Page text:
CHAPTER 04.08: GAUSS-SEIDEL METHOD: Theory: Part 1 of 2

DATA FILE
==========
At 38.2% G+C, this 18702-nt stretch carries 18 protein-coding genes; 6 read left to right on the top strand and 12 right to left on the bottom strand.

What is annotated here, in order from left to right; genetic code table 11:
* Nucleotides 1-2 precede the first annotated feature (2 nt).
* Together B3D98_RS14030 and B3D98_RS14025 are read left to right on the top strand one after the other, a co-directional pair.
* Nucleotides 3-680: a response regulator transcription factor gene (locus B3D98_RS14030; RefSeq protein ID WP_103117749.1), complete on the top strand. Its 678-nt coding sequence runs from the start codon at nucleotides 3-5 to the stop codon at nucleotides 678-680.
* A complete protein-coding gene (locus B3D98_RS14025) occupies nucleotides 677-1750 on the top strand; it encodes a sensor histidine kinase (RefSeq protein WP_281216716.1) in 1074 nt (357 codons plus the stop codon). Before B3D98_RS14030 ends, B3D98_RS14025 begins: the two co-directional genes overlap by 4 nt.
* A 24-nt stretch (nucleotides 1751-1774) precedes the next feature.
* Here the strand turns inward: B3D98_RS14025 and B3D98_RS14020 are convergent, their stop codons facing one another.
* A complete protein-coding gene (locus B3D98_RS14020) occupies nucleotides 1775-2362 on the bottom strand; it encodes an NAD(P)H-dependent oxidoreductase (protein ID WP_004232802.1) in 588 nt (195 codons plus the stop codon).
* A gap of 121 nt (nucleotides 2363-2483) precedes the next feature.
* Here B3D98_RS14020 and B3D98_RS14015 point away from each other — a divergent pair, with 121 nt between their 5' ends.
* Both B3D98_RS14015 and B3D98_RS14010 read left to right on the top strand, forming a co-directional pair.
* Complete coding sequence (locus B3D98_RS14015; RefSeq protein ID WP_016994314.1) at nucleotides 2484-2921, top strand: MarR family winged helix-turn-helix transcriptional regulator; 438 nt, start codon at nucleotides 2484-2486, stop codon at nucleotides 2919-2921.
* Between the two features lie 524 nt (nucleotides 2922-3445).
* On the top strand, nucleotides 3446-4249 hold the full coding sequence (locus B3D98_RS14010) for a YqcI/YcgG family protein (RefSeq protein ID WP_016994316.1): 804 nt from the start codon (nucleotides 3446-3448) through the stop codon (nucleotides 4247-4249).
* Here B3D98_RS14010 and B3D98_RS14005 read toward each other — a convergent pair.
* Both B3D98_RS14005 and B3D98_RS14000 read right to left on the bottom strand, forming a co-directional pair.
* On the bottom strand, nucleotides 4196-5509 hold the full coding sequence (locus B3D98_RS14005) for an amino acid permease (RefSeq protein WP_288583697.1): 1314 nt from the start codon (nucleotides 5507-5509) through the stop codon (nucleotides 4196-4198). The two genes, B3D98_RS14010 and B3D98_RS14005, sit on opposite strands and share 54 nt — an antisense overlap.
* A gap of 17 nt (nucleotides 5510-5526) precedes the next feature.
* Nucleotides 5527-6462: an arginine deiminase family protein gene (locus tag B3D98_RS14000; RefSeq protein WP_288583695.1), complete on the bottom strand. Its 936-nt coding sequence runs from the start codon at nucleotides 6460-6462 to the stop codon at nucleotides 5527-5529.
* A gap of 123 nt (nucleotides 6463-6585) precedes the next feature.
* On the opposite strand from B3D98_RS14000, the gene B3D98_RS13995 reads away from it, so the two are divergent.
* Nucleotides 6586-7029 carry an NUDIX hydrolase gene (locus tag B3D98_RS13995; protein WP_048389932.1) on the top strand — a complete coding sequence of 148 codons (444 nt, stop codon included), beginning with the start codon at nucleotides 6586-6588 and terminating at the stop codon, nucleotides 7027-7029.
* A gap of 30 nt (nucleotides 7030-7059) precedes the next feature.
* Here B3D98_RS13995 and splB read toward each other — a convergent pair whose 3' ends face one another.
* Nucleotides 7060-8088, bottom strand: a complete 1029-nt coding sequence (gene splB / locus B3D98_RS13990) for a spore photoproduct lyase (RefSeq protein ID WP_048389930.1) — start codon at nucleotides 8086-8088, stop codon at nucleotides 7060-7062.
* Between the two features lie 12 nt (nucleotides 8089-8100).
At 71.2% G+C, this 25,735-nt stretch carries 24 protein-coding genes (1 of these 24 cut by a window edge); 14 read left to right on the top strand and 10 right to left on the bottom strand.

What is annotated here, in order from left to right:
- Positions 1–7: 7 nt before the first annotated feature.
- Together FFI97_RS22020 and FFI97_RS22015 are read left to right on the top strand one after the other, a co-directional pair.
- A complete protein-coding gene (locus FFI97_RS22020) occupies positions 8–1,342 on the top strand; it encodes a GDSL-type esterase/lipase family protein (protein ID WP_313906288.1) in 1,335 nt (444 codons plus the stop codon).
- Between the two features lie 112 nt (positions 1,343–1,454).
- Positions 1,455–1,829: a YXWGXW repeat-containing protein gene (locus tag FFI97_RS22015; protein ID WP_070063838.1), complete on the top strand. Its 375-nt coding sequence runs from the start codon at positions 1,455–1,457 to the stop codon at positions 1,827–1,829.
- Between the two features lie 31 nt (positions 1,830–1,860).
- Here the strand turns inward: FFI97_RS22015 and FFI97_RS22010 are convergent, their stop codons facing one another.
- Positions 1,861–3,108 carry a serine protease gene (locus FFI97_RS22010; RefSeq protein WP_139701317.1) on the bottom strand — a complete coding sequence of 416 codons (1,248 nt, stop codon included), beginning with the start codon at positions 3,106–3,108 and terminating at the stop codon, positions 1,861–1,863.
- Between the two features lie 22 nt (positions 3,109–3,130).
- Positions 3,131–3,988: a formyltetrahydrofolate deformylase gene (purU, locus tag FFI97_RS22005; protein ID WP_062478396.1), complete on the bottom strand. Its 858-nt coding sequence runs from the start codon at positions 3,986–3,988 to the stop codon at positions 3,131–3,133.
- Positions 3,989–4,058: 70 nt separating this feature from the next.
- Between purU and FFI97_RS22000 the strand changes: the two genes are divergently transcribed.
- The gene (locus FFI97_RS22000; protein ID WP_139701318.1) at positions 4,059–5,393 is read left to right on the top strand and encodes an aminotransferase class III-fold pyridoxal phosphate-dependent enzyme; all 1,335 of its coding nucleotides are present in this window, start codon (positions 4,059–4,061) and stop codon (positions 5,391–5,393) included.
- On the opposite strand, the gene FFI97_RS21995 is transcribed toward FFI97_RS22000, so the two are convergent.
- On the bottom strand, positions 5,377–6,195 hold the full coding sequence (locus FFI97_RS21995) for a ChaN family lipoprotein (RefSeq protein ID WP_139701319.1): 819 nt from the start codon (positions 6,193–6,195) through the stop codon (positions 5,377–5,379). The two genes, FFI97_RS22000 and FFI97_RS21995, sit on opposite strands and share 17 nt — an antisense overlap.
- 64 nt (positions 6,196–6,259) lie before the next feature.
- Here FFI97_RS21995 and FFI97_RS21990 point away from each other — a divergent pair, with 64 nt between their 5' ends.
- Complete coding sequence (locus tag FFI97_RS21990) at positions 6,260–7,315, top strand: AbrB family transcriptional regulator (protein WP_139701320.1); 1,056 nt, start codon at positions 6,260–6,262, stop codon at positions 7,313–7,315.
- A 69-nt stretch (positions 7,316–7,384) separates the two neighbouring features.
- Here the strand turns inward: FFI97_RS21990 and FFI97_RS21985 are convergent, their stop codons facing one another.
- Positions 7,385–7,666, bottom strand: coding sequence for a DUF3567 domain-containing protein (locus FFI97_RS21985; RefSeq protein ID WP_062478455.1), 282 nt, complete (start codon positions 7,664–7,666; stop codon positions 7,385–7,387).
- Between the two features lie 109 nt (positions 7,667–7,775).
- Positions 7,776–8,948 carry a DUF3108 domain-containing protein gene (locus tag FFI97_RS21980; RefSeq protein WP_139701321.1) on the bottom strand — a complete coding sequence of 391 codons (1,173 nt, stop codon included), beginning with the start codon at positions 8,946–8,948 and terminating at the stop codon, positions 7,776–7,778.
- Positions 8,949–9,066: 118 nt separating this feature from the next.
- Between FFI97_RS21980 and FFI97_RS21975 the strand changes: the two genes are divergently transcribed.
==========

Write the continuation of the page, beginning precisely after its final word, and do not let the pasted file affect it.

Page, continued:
In this segment, we're going to talk about the Gauss-Seidel method of solving simultaneous linear equations, and we're going to talk about the theory in this part. Now, you might be already familiar with when you are solving simultaneous linear equations, if you would write them in the matrix form. So if you have n simultaneous linear equations, then the matrix form will look like this, where C is your right-hand side, A is your coefficient matrix, and X is the solution vector, or the unknown vector, and you're trying to find out what X is, given what A and C are. You might also be familiar with, already with methods like Gaussian elimination, which are based on forward elimination and back substitution, and Gauss elimination is a direct method, where you go through the steps of forward elimination and back substitution and you get the results. So the question arises that why do we need to learn another method to solve a set of simultaneous linear equations, when Gauss elimination is pretty straightforward, it's a direct method, you do your steps of forward elimination, you do steps of back substitution, and you get your answer. Now, the reason why that is so is because of two main reasons. One, may be computationally more efficient for large n, because Gauss-Seidel method is an iterative procedure, it's not a direct method of solving a set of simultaneous linear equations, it's an iterative procedure where you're going to guess the solution, and then you're going to start making the solution better and better by following the algorithm for Gauss-Seidel method, so it might be computationally more efficient for large n, because as n become very large, Gauss elimination does take a lot of computational time to solve. And the second one is that you can control round-off error, because in Gauss elimination, the only way you can control the round-off error is by either by choosing Gauss elimination with partial pivoting, or by increasing the number of bits you use to store your numbers, going from single precision to double precision, or to quad precision, but here, because it's an iterative procedure, you can control the round-off error, because you can stop the procedure as soon as the absolute relative approximate error is less than some pre-specified tolerance. You don't have that luxury in Gauss elimination. So those are the reasons why we want to talk about Gauss-Seidel method. So let's go ahead and see that what Gauss-Seidel method is all about. If you go back and look at the set of simultaneous linear equations which might be given to you in matrix form, where A is the coefficient matrix, X is the solution vector, and C is the right-hand side vector, and what we want to be able to do is we want to be able to find out what X is. So what Gauss-Seidel method is all about is that if you write down the first equation in the regular form, in the expanded form, this is what I will get, I'll get a11 x1, plus a12 x2, plus all the way up to a1n xn is equal to c1, this will be the first equation which you're going to write, if you go ahead and go and take this expanded form of this . . . of this matrix form. And what you do in Gauss . . . Gauss-Seidel method is that you basically take the first equation, so you're going to take the first unknown which you have there, and you're going to take everything to the right-hand side. So what that means is that you're going to take everything to the right-hand side, like you're going to take this to the right-hand side, the next term to the right-hand side, the last term to the right-hand side, and then divided by a11. So what you are doing is you are rewriting the first equation just in terms of x1. Now some people might say that, hey, you are taking things to the right-hand side which you don't know, but that's the whole point, that, yes, x1 is unknown, so is x2, x3, all the way up to xn, and we are taking to the right hand side, generally we only take known things to the right-hand side, but the reason why we are doing that is because we are just writing the whole equation just in terms of xi, and since we're going to be assuming the values . . . the initial values of x1, x2, all the way up to xn, it gives a way of being able to figure out a better value of x1. So same thing's going to happen if you had the ith equation, let's suppose, so let's write the equation for the ith equation, so i can be anywhere from 1 less than equal to i less than equal to n, where n is the number of equations which you have. So the ith equation is going to look like this, it's going to look like ith row, first column, x1, plus all the way up to the ith row, ith column, xi, plus all the way up to ain is equal to x . . . is equal to ci. So what we're trying to do is we're trying to write down the general equation for any equation which you will get out of these n equations, so we're writing the ith equation, where i can be anywhere from 1 to n. So we're going to do the same thing, because we are writing the equation . . . the ith equation, we're going to take the ith unknown, and write it out by choosing . . . taking everything to the right-hand side, except for this part here, so this will be xn here, what I will get is ci minus ai1 x1, minus all the way up to minus ain xn, divided by aii, that's what I'm going to get. So this is the ith equation, and i can be anywhere from 1 to n, so I can write i is equal to 1 all the way up to n. So if I want to write it in a compact form so that I can algorithmically write a program for it or discuss it in a flow chart, I'll write it like this, summation aij xj, j going from 1 to n, divided by aii. So all I'm doing is I'm bundling all these terms which I have here, I'm going to bundle them there by saying ai1 x1, ai2 x2, those are all the terms which will be taken care of by this. The only term which is not there is this aii times xi, you don't see aii xi here, because it's right here, so I'll have to say j not equal to i in the summation. So now you can very well see that how one would be able to take this particular formula and program it in such a fashion that you are able to get the values of xi, having started with some new . . . some old values. So the way the algorithm works is that you're going to start with some initial value of all the xs, and you're going to find the new value of xs by using this particular formula here for the ith equation, and one of the things which you do is that you keep on updating the recent value of xi. So for example, if you have written the formula for x1, you don't use an x2, you're going to use the new value of x1 which you obtained, so the X vector which you are using for . . . for the process keeps on getting . . . gets updated regularly, as opposed to at the end of the iteration. So I'm going to write down the algorithm, and that will make it a little bit clearer, but the main thing is to understand that how we have rewritten each of the equations which we have.